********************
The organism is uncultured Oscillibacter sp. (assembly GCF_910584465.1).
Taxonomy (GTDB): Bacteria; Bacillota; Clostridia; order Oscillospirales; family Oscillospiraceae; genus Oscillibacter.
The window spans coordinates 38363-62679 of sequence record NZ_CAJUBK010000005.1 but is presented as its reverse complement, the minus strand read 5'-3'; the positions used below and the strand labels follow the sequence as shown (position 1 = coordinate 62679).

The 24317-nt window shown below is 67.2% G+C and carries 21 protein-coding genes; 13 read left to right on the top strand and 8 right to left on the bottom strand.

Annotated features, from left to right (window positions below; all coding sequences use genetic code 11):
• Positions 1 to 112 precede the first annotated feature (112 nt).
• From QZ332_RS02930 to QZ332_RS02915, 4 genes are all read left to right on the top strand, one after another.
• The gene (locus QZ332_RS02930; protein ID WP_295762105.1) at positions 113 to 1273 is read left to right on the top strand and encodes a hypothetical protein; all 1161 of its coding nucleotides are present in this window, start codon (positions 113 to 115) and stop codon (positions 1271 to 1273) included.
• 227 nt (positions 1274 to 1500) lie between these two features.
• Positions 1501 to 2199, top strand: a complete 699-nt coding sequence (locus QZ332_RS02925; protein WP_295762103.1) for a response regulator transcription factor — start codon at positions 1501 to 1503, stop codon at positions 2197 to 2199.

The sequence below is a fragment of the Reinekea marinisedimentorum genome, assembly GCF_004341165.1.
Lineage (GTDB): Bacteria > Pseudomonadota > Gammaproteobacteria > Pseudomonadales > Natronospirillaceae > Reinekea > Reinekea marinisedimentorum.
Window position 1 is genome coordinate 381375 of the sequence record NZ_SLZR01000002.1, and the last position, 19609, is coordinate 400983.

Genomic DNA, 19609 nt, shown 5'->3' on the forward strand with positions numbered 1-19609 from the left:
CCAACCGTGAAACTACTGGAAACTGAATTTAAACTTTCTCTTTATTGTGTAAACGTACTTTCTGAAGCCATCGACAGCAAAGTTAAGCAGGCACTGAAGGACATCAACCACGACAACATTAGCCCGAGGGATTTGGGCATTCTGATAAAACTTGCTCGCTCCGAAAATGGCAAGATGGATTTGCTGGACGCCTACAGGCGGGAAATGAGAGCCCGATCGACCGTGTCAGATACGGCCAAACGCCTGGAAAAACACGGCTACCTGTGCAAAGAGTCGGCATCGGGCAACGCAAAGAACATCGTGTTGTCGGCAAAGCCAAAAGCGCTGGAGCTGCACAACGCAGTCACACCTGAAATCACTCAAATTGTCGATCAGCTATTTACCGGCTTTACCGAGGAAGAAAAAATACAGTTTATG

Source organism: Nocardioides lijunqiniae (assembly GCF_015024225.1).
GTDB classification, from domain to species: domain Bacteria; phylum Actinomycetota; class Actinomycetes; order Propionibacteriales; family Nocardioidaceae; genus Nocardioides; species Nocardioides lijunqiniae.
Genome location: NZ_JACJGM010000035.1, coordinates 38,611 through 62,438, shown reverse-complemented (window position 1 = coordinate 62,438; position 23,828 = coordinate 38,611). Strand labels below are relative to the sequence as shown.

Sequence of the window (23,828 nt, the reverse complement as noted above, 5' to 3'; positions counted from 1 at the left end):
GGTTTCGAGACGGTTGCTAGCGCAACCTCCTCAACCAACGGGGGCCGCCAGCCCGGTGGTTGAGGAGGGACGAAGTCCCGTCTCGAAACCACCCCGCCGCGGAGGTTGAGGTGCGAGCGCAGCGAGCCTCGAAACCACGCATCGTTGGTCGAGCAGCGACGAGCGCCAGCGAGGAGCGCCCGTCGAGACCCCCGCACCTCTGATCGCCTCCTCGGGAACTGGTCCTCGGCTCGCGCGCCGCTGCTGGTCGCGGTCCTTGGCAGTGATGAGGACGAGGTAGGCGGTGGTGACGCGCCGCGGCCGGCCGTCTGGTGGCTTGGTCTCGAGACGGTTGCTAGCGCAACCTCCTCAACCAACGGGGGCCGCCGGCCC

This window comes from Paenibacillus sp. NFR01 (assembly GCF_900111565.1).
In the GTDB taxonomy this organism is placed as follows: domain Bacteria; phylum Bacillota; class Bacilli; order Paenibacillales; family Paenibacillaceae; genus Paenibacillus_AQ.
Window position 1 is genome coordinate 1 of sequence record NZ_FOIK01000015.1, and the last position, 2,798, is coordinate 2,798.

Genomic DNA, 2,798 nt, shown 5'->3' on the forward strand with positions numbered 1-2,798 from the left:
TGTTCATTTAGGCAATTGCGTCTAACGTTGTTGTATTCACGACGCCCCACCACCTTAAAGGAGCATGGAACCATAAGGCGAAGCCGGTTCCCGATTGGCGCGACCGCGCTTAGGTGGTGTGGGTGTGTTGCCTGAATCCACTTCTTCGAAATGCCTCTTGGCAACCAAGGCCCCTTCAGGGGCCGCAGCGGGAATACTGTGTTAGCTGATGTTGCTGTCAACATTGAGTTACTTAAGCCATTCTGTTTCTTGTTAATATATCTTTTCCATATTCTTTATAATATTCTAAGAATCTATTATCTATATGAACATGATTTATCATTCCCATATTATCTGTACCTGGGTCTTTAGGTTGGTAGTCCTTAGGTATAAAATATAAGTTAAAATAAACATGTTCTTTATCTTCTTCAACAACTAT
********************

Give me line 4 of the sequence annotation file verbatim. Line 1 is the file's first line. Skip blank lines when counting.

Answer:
The 24317-nt window shown below is 67.2% G+C and carries 21 protein-coding genes; 13 read left to right on the top strand and 8 right to left on the bottom strand.